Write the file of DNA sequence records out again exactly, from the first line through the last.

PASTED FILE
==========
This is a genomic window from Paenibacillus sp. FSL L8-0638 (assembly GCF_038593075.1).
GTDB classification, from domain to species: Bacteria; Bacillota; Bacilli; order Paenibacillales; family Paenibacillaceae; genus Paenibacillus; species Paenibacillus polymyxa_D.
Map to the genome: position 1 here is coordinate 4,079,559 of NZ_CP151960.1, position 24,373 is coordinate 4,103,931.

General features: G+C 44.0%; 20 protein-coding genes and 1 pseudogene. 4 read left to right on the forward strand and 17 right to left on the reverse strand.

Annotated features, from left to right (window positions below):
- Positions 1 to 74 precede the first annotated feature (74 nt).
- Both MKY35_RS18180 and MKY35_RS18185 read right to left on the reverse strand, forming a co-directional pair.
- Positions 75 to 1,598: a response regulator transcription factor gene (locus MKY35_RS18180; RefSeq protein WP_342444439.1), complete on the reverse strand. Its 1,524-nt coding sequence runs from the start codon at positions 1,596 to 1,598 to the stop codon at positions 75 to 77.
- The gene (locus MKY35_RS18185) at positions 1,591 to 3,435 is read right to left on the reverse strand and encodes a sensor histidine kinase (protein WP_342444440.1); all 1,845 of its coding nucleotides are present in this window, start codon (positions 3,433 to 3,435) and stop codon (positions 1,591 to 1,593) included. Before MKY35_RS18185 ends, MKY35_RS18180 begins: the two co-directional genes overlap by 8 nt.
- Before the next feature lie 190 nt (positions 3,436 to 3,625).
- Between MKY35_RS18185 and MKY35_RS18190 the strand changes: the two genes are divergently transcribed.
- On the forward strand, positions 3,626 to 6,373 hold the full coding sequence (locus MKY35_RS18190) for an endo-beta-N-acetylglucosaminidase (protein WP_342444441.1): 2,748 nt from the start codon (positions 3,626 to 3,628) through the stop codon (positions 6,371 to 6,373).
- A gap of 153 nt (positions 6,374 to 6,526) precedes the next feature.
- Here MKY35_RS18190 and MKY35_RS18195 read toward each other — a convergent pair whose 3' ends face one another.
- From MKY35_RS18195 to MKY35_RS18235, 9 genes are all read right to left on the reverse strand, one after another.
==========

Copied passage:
This is a genomic window from Paenibacillus sp. FSL L8-0638 (assembly GCF_038593075.1).
GTDB classification, from domain to species: Bacteria; Bacillota; Bacilli; order Paenibacillales; family Paenibacillaceae; genus Paenibacillus; species Paenibacillus polymyxa_D.
Map to the genome: position 1 here is coordinate 4,079,559 of NZ_CP151960.1, position 24,373 is coordinate 4,103,931.

General features: G+C 44.0%; 20 protein-coding genes and 1 pseudogene. 4 read left to right on the forward strand and 17 right to left on the reverse strand.

Annotated features, from left to right (window positions below):
- Positions 1 to 74 precede the first annotated feature (74 nt).
- Both MKY35_RS18180 and MKY35_RS18185 read right to left on the reverse strand, forming a co-directional pair.
- Positions 75 to 1,598: a response regulator transcription factor gene (locus MKY35_RS18180; RefSeq protein WP_342444439.1), complete on the reverse strand. Its 1,524-nt coding sequence runs from the start codon at positions 1,596 to 1,598 to the stop codon at positions 75 to 77.
- The gene (locus MKY35_RS18185) at positions 1,591 to 3,435 is read right to left on the reverse strand and encodes a sensor histidine kinase (protein WP_342444440.1); all 1,845 of its coding nucleotides are present in this window, start codon (positions 3,433 to 3,435) and stop codon (positions 1,591 to 1,593) included. Before MKY35_RS18185 ends, MKY35_RS18180 begins: the two co-directional genes overlap by 8 nt.
- Before the next feature lie 190 nt (positions 3,436 to 3,625).
- Between MKY35_RS18185 and MKY35_RS18190 the strand changes: the two genes are divergently transcribed.
- On the forward strand, positions 3,626 to 6,373 hold the full coding sequence (locus MKY35_RS18190) for an endo-beta-N-acetylglucosaminidase (protein WP_342444441.1): 2,748 nt from the start codon (positions 3,626 to 3,628) through the stop codon (positions 6,371 to 6,373).
- A gap of 153 nt (positions 6,374 to 6,526) precedes the next feature.
- Here MKY35_RS18190 and MKY35_RS18195 read toward each other — a convergent pair whose 3' ends face one another.
- From MKY35_RS18195 to MKY35_RS18235, 9 genes are all read right to left on the reverse strand, one after another.